While appearing on CNN on Monday, Rep.-elect Jennifer Wexton (D-Va.) seemed to highlight the trouble the Democratic caucus might have in finding unity with its newfound House majority.
Wexton discounted the ability to implement single-payer health care, a centralized form of health care in European countries and proposed as Medicare for All by politicians like Sen. Bernie Sanders (I-Vt.).
CNN host Poppy Harlow specifically asked Wexton what she thought of newly elected Rep. Alexandria Ocasio-Cortez’s (D-N.Y.) and others’ call for a single-payer system.
“Are you concerned that your fellow incoming Democrats — like Alexandria Ocasio-Cortez or others who support it — do not have a good enough answer when it comes to how will you pay for it without raising taxes?” Harlow asked.
Watch the video below:
Wexton responded by calling Medicare for All an “expensive proposition” that the country wasn’t ready to implement.
“At this time, I don’t see a way to do it,” she added when Harlow asked about implementing the policy without raising taxes.
The policy proposal caught attention during the midterm election cycle when the Mercatus Center, a libertarian-leaning organization, released a study showing that it would ultimately save money but require higher taxation.
IJR previously outlined the details:
The Mercatus Center study indicates that the implementation of such a plan should be expected to increase federal spending by $32.6 trillion in its first 10 years. Funding this plan, which would increase federal health care costs by 10.7 percent of GDP, requires more than doubling all federal individual and corporate income tax receipts.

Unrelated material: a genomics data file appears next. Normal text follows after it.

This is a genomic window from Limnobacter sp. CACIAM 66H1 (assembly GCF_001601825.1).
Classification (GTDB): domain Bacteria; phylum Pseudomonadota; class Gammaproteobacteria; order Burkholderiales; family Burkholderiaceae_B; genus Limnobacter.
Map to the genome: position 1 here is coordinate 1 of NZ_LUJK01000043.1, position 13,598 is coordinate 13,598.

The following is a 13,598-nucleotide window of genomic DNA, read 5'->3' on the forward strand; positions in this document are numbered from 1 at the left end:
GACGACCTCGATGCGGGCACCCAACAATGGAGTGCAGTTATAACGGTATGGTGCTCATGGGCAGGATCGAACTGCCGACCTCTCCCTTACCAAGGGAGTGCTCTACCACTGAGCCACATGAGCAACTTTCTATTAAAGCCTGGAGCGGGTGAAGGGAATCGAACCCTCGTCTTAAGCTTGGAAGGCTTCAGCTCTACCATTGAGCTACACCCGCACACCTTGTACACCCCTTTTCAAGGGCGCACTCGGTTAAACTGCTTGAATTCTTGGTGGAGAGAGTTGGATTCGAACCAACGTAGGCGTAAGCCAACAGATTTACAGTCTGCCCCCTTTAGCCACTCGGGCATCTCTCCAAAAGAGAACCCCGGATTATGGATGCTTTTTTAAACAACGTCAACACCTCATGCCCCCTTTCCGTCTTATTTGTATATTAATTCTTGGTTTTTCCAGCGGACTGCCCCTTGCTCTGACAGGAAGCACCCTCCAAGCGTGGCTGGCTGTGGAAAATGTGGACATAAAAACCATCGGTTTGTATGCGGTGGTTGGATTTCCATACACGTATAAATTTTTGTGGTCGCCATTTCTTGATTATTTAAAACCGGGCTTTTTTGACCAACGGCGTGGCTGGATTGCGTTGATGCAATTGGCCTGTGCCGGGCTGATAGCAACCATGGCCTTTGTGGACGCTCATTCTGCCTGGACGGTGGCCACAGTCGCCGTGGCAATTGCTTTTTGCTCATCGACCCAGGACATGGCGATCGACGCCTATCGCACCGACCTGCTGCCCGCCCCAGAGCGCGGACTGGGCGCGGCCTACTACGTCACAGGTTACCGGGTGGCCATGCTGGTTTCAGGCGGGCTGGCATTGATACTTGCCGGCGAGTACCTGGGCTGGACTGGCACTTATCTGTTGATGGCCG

For reference, current total federal spending is $4.4 trillion per year, or 21 percent of GDP.
The study also assumes, given all factors, that providers would be required to accept Medicare reimbursement rates for all services. That rate presently affords those providers — hospitals and physicians alike — only about 60 percent of what they receive from private insurance.
The Mercatus study points out that at current reimbursement rates, 80 percent of hospitals will be losing money by 2019 paying Medicare reimbursement rates on existing patients. So, the rates would either have to increase substantially or timely access to care would be subjected to “significant disruptions,” a.k.a. much longer wait times.
Conservatives have long maintained that a single-payer system would both cost an enormous amount and likely result in rationed care.
According to Roll Call, congressional Democrats weren’t too keen on the idea, either. Most Democrats reportedly didn’t think the proposal was ready to face floor consideration and contained politically problematic provisions like the massive tax increases.